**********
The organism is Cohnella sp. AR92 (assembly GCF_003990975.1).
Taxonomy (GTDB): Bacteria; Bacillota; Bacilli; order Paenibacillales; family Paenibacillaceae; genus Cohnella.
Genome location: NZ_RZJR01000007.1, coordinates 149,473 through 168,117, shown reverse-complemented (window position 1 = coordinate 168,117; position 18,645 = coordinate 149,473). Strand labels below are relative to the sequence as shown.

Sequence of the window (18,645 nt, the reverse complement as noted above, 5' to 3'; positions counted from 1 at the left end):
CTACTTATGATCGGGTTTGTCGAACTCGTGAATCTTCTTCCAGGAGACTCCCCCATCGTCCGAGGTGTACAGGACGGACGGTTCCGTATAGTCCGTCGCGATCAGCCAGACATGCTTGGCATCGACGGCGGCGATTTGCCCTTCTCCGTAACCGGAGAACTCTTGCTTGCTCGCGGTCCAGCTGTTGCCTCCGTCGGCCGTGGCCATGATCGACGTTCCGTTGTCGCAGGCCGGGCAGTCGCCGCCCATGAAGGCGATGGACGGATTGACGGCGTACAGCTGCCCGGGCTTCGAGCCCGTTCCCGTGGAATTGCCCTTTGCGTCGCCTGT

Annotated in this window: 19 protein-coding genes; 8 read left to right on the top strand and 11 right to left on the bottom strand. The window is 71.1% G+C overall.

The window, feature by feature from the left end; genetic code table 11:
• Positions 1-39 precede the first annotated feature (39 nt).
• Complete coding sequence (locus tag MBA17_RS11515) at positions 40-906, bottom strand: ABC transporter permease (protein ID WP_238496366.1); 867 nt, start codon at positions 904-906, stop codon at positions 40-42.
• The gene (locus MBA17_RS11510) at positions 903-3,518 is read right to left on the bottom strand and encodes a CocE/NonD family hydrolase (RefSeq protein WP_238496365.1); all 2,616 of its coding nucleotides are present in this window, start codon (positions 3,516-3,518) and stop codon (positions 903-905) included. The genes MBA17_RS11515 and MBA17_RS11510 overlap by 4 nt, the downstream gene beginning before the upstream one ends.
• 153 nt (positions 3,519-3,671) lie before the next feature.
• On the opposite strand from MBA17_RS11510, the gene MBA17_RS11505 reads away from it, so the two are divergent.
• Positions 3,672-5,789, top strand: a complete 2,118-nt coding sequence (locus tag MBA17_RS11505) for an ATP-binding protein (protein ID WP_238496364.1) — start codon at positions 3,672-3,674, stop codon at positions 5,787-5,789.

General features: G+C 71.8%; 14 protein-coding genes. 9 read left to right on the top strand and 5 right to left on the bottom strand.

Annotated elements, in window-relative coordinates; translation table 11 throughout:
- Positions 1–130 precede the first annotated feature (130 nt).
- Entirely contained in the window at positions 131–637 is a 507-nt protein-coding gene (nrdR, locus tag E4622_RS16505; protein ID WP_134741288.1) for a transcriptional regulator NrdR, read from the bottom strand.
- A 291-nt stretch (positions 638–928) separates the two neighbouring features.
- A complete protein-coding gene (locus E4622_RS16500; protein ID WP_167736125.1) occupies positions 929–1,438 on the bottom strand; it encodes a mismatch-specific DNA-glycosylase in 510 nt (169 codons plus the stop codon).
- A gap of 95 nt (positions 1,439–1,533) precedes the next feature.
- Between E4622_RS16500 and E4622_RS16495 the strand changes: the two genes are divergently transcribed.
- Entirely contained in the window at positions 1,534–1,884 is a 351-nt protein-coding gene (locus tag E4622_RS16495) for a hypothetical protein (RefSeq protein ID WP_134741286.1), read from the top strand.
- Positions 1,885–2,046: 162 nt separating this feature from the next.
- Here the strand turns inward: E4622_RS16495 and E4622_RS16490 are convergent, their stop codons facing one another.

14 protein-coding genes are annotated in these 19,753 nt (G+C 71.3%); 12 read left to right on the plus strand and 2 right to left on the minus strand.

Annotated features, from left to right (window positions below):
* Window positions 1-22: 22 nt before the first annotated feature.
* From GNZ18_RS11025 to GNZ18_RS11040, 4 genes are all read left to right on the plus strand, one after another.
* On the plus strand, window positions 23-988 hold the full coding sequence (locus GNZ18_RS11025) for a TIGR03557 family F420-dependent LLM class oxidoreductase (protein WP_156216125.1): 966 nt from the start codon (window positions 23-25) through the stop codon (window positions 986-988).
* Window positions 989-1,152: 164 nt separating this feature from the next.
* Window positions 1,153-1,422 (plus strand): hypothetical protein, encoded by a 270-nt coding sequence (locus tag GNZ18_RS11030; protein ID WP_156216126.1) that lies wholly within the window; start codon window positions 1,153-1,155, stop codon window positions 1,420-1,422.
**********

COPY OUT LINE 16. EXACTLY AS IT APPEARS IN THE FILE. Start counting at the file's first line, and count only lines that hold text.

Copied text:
- Positions 1–130 precede the first annotated feature (130 nt).